Of course, the basis of taking the profits of the year as represented by two years' rent is very unfair. Everyone knows the rents of two farms alongside each other may be very different, and that on some estates the rents are very much lower than on others. The whole basis, as the right hon. Gentleman admitted in his Budget speech, is very unfair, a rough and ready one, and one that may do injustice in many cases. What rather alarmed me about his Budget speech was this: If he had encouraged the idea that farmers should come under Schedule D by some easy means, I should have said there was some chance that fairness would be offered to the farming community. But his whole speech seemed to discourage their coming under Schedule D. He pointed to the difficulties of the matter, the depletion of staffs, and the difficulty of checking all these accounts if the farmers went under Schedule D. If the right hon. Gentleman will give an assurance that everything will be done to make it easy for the farmer to be taxed on the profits he has made, then, I think, there is less to be said against this Resolution. If valuations will be accepted which may not be in very good technical form—because, after all, valuers to make proper valuations are not to be found, and if every farmer has to have a proper valuation the men are simply not there to make them— and if the Treasury is going to be content with what on the face of it seems an honest valuation, although technically in every detail it is not in the form which might be expected, I say the position is a fair one. If on the other hand, farmers are to be discouraged, and accounts are not to be accepted unless they are in a technically correct form, then that will be an unfair and unreal alternative. You are not really giving the farmer a choice of being taxed on two years' rent or under Schedule D, but on what may be a very unfair basis. There is no doubt that a great many farmers have done very well during past years, but some have done much better than others, and some have not done so very well. They run risks, and there must be the chance in a certain number of cases where a man may have 1637 done—by ill-luck, perhaps—badly, and yet because others have done well he is not to be taxed on the profits he has made but on the wholly imaginery basis of two years' rent, representing a profit he has not made. I do not think that is fair, and I hope the right hon. Gentleman will consider whether something cannot be done to alleviate that system, or at any rate to enable him to declare the actual profit he has made.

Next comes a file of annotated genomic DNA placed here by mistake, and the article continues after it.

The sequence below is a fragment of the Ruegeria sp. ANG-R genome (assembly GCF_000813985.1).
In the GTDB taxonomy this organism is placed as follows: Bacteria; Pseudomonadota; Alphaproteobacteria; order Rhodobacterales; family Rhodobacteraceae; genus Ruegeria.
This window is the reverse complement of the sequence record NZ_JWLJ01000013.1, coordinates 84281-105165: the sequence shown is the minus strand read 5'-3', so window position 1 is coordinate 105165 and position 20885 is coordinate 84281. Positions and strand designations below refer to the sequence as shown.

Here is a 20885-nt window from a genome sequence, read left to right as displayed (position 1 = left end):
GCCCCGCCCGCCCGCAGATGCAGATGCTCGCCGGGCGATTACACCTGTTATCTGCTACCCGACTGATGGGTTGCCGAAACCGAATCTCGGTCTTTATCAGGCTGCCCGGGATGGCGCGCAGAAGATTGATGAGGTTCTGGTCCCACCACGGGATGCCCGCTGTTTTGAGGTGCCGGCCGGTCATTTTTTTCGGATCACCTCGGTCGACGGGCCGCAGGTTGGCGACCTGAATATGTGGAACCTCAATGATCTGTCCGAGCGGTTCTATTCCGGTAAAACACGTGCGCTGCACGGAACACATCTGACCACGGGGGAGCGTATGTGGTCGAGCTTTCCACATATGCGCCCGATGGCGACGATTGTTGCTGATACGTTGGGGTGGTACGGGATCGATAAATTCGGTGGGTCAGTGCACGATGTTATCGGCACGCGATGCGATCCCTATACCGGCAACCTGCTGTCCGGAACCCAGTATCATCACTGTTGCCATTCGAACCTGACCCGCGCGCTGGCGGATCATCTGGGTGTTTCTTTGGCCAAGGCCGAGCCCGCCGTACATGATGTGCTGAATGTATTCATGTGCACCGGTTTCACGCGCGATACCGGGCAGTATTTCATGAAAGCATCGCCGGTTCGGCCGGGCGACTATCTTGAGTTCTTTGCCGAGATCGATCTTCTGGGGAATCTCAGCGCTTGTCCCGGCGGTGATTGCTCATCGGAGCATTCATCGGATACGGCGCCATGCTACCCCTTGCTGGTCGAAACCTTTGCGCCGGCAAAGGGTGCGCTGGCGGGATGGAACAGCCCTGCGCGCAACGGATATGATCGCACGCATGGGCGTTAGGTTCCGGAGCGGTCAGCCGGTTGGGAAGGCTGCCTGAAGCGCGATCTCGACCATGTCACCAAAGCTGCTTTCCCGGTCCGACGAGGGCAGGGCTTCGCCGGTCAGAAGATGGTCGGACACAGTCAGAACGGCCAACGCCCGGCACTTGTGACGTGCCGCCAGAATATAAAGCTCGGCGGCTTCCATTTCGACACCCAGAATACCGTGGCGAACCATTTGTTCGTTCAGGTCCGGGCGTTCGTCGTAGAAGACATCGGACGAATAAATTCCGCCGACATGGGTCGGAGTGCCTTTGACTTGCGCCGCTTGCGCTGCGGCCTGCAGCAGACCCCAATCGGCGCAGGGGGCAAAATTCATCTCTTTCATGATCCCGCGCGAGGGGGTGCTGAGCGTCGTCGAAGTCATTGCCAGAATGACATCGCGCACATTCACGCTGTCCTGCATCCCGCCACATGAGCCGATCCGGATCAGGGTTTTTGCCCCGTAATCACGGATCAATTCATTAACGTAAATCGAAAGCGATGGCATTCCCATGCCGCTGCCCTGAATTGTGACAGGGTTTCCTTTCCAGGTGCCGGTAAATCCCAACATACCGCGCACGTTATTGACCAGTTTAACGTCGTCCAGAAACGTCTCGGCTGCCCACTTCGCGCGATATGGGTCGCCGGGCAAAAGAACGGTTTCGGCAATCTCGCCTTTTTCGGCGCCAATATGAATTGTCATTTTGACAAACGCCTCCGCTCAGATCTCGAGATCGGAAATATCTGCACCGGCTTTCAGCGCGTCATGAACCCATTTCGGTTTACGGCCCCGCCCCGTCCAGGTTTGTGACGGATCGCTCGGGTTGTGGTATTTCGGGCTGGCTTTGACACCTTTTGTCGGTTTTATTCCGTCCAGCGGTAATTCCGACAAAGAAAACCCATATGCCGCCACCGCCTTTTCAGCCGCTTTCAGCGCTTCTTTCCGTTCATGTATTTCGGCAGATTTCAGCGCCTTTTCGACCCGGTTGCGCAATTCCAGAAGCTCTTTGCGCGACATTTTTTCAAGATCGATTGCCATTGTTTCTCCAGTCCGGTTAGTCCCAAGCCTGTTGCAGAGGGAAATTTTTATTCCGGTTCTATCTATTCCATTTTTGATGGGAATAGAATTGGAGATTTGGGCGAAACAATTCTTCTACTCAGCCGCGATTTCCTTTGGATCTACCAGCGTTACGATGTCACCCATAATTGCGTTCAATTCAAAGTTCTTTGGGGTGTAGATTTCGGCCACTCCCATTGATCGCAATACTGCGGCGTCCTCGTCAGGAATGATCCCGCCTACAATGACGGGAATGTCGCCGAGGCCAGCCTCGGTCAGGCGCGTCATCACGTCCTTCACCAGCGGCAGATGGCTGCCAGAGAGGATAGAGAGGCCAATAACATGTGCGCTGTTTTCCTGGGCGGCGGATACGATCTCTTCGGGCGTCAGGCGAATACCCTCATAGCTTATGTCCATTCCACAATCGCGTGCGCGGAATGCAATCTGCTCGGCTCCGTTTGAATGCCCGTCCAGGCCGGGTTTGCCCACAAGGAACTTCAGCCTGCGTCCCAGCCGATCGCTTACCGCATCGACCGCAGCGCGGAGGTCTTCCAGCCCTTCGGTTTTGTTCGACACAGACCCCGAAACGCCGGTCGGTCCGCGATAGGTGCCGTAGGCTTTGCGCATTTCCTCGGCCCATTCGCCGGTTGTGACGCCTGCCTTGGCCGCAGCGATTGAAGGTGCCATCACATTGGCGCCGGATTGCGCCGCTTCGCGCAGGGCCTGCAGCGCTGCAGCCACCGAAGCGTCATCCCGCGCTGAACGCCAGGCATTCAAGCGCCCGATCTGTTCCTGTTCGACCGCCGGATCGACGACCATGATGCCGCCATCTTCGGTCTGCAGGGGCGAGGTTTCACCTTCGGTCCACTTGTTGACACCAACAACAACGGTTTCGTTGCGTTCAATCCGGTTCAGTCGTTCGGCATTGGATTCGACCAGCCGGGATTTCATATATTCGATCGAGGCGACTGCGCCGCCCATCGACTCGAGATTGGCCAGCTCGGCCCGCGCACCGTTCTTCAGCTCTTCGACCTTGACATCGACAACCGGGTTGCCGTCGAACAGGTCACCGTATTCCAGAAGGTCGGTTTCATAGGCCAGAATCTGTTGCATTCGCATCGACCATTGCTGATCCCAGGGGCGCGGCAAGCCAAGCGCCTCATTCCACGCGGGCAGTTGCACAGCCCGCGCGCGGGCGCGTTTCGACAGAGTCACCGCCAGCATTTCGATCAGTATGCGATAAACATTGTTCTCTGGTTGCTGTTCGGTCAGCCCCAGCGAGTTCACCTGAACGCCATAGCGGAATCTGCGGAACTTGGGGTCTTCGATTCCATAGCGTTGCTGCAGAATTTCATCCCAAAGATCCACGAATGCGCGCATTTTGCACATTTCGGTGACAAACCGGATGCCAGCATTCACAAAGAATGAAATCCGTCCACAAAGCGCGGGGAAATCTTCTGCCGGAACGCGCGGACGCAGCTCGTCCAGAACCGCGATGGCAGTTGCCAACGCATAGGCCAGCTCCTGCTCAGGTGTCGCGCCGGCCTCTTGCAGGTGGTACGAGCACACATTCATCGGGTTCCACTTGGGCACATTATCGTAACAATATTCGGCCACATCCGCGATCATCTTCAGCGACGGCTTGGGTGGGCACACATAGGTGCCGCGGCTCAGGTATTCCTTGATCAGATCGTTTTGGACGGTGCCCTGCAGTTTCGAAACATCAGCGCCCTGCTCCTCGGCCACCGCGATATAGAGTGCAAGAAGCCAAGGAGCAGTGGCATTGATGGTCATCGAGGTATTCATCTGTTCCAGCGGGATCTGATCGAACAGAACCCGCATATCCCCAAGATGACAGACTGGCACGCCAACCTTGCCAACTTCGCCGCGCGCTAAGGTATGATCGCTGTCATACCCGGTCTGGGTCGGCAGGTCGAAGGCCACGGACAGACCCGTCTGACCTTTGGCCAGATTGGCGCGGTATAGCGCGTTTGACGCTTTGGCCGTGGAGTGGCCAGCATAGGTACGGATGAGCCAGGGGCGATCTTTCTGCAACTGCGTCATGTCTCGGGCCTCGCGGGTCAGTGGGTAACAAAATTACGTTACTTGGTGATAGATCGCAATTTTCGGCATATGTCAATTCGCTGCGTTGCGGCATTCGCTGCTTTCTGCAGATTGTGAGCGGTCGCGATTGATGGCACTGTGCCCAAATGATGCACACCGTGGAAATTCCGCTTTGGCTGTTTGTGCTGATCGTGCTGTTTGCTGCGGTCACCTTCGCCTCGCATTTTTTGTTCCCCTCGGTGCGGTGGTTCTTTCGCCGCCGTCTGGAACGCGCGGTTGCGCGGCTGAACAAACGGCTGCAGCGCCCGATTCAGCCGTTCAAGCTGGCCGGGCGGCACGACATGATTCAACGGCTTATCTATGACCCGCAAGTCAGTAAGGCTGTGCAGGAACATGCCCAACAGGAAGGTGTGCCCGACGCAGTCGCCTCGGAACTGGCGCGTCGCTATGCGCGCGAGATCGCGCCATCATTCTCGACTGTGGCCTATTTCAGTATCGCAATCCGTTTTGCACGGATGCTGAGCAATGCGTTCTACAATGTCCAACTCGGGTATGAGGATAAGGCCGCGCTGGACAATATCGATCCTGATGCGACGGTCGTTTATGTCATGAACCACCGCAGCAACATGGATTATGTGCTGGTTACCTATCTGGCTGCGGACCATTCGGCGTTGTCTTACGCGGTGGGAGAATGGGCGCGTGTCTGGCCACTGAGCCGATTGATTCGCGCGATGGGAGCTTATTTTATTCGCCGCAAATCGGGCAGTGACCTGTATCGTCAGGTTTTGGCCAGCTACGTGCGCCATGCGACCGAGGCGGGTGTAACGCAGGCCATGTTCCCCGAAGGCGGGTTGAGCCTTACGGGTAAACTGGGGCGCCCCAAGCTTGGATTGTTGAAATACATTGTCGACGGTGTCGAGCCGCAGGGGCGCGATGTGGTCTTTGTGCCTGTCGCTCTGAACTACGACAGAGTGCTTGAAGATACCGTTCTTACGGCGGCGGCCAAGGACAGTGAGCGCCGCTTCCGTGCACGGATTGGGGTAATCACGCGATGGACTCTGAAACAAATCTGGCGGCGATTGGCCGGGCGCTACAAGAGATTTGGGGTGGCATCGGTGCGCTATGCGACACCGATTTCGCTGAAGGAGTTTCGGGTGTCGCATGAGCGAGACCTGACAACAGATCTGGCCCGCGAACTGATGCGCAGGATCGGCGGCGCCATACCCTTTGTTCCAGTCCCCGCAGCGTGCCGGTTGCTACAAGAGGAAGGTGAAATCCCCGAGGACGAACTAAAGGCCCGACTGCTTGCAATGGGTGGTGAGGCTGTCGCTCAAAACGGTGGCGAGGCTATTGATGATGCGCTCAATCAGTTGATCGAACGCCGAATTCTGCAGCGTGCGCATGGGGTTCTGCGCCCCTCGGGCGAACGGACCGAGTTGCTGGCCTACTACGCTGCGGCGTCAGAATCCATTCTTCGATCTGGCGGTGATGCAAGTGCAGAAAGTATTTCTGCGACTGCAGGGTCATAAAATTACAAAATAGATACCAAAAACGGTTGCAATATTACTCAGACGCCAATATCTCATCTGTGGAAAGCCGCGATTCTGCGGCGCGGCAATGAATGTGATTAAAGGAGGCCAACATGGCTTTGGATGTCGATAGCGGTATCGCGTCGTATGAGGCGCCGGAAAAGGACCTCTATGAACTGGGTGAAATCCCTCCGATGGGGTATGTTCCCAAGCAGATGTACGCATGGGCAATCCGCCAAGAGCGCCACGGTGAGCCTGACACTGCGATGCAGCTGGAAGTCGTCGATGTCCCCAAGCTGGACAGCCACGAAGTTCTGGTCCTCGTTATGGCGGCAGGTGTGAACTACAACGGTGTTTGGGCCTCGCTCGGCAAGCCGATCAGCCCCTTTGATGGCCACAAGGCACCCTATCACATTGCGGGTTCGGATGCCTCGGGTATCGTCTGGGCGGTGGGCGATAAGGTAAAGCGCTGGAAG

I do not want to keep the House, but this is a moment at which food production is a most important matter, and everything tends to show—I have had a great deal to do with this work lately—that farmers are realising in a great many cases that their methods are antiquated, and they are taking steps to improve them. The policy of a great many farmers I know personally is to use their profits and put them into their farms, increasing their influence, and raising the level of their farms If you are going to give them any sort of grievance, making them think that they are being unfairly taxed, you will stop that process, and I think it will be a disastrous moment at which to do anything that will stop food production this year, or the general developments in the right direction, or that will place anything in the way of farmers putting money into their farms because they have had a good year and have put money into their pockets. I am the last person to say that any farmer would desire to pay less than his fair share. If there are any that do they will not get any sympathy from me, but I think they want to be taxed fairly, and to be given a fair chance of being called on to show what their profits are. I do not think the opportunity afforded is a fair one, and I would suggest to the right hon. Gentleman that he might make it a year and a half, rather than inflict the injustice which may be inflicted under this Resolution. Above all, I do think the House wants to be careful. There is considerable prejudice against the farmer throughout the country. I do not care whether it is right or whether it is wrong, but it does make it necessary for the House to be careful how they inflict a tax which may seem to be representing a popular outcry against a not very popular person. That is what we want to avoid. The tax is not a punitive one or, if it is meant as a punishment, there are a great many people in the country who deserve it more than the farmers, who 1638 have made tremendous efforts to meet the demands of the country for increased food production, and who are, I am perfectly certain, doing their utmost in the best way they can to help the country in this time of emergency.